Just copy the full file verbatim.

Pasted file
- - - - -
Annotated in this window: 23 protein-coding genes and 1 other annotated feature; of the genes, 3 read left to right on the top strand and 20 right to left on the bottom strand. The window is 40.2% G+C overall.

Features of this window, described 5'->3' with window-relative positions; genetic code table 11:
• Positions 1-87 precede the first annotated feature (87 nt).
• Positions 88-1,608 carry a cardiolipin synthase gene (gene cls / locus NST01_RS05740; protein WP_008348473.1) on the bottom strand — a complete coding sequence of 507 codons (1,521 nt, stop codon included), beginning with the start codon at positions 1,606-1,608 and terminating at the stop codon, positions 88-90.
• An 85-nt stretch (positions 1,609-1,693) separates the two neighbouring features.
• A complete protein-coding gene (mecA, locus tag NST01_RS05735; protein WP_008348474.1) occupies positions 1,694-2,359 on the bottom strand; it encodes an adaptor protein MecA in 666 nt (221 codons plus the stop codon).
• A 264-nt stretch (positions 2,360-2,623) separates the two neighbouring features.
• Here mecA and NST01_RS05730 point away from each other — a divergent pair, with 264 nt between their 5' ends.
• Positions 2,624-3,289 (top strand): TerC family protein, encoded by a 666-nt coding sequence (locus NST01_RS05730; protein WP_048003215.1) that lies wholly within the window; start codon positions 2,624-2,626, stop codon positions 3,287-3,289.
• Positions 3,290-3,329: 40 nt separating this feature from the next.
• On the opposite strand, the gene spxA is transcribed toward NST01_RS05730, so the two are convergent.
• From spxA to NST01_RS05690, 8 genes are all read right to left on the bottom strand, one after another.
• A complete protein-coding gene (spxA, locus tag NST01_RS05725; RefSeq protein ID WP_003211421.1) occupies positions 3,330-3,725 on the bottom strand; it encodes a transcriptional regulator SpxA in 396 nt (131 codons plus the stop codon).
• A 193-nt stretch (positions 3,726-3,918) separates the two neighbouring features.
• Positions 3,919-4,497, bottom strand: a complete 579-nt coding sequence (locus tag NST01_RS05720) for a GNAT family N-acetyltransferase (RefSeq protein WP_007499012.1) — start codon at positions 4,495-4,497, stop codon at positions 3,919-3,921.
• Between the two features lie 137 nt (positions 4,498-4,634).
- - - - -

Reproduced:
Annotated in this window: 23 protein-coding genes and 1 other annotated feature; of the genes, 3 read left to right on the top strand and 20 right to left on the bottom strand. The window is 40.2% G+C overall.

Features of this window, described 5'->3' with window-relative positions; genetic code table 11:
• Positions 1-87 precede the first annotated feature (87 nt).
• Positions 88-1,608 carry a cardiolipin synthase gene (gene cls / locus NST01_RS05740; protein WP_008348473.1) on the bottom strand — a complete coding sequence of 507 codons (1,521 nt, stop codon included), beginning with the start codon at positions 1,606-1,608 and terminating at the stop codon, positions 88-90.
• An 85-nt stretch (positions 1,609-1,693) separates the two neighbouring features.
• A complete protein-coding gene (mecA, locus tag NST01_RS05735; protein WP_008348474.1) occupies positions 1,694-2,359 on the bottom strand; it encodes an adaptor protein MecA in 666 nt (221 codons plus the stop codon).
• A 264-nt stretch (positions 2,360-2,623) separates the two neighbouring features.
• Here mecA and NST01_RS05730 point away from each other — a divergent pair, with 264 nt between their 5' ends.
• Positions 2,624-3,289 (top strand): TerC family protein, encoded by a 666-nt coding sequence (locus NST01_RS05730; protein WP_048003215.1) that lies wholly within the window; start codon positions 2,624-2,626, stop codon positions 3,287-3,289.
• Positions 3,290-3,329: 40 nt separating this feature from the next.
• On the opposite strand, the gene spxA is transcribed toward NST01_RS05730, so the two are convergent.
• From spxA to NST01_RS05690, 8 genes are all read right to left on the bottom strand, one after another.
• A complete protein-coding gene (spxA, locus tag NST01_RS05725; RefSeq protein ID WP_003211421.1) occupies positions 3,330-3,725 on the bottom strand; it encodes a transcriptional regulator SpxA in 396 nt (131 codons plus the stop codon).
• A 193-nt stretch (positions 3,726-3,918) separates the two neighbouring features.
• Positions 3,919-4,497, bottom strand: a complete 579-nt coding sequence (locus tag NST01_RS05720) for a GNAT family N-acetyltransferase (RefSeq protein WP_007499012.1) — start codon at positions 4,495-4,497, stop codon at positions 3,919-3,921.
• Between the two features lie 137 nt (positions 4,498-4,634).